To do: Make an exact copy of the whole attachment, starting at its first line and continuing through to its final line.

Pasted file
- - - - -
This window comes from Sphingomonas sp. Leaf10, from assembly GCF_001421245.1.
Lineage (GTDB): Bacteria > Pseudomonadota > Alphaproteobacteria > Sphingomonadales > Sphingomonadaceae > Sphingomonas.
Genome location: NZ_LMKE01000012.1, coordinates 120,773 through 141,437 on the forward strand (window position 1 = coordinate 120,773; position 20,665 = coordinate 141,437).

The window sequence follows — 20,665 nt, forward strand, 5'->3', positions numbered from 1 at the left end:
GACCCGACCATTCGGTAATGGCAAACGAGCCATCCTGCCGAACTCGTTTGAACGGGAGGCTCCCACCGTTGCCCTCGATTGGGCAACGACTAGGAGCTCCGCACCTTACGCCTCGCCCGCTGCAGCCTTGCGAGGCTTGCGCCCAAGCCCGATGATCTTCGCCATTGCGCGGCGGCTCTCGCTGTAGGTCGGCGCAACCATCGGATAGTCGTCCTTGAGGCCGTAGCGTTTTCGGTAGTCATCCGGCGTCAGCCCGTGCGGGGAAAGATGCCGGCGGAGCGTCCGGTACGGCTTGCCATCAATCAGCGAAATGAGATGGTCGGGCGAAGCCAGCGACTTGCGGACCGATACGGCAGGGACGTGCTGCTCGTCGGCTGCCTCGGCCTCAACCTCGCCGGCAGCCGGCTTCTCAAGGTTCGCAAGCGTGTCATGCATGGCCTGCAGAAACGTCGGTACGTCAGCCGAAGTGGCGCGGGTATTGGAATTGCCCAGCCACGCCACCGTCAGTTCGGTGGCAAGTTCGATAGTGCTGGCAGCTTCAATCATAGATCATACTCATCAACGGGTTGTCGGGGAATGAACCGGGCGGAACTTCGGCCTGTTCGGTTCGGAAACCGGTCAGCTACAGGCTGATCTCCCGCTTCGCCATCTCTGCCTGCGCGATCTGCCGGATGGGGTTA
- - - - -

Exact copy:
This window comes from Sphingomonas sp. Leaf10, from assembly GCF_001421245.1.
Lineage (GTDB): Bacteria > Pseudomonadota > Alphaproteobacteria > Sphingomonadales > Sphingomonadaceae > Sphingomonas.
Genome location: NZ_LMKE01000012.1, coordinates 120,773 through 141,437 on the forward strand (window position 1 = coordinate 120,773; position 20,665 = coordinate 141,437).

The window sequence follows — 20,665 nt, forward strand, 5'->3', positions numbered from 1 at the left end:
GACCCGACCATTCGGTAATGGCAAACGAGCCATCCTGCCGAACTCGTTTGAACGGGAGGCTCCCACCGTTGCCCTCGATTGGGCAACGACTAGGAGCTCCGCACCTTACGCCTCGCCCGCTGCAGCCTTGCGAGGCTTGCGCCCAAGCCCGATGATCTTCGCCATTGCGCGGCGGCTCTCGCTGTAGGTCGGCGCAACCATCGGATAGTCGTCCTTGAGGCCGTAGCGTTTTCGGTAGTCATCCGGCGTCAGCCCGTGCGGGGAAAGATGCCGGCGGAGCGTCCGGTACGGCTTGCCATCAATCAGCGAAATGAGATGGTCGGGCGAAGCCAGCGACTTGCGGACCGATACGGCAGGGACGTGCTGCTCGTCGGCTGCCTCGGCCTCAACCTCGCCGGCAGCCGGCTTCTCAAGGTTCGCAAGCGTGTCATGCATGGCCTGCAGAAACGTCGGTACGTCAGCCGAAGTGGCGCGGGTATTGGAATTGCCCAGCCACGCCACCGTCAGTTCGGTGGCAAGTTCGATAGTGCTGGCAGCTTCAATCATAGATCATACTCATCAACGGGTTGTCGGGGAATGAACCGGGCGGAACTTCGGCCTGTTCGGTTCGGAAACCGGTCAGCTACAGGCTGATCTCCCGCTTCGCCATCTCTGCCTGCGCGATCTGCCGGATGGGGTTA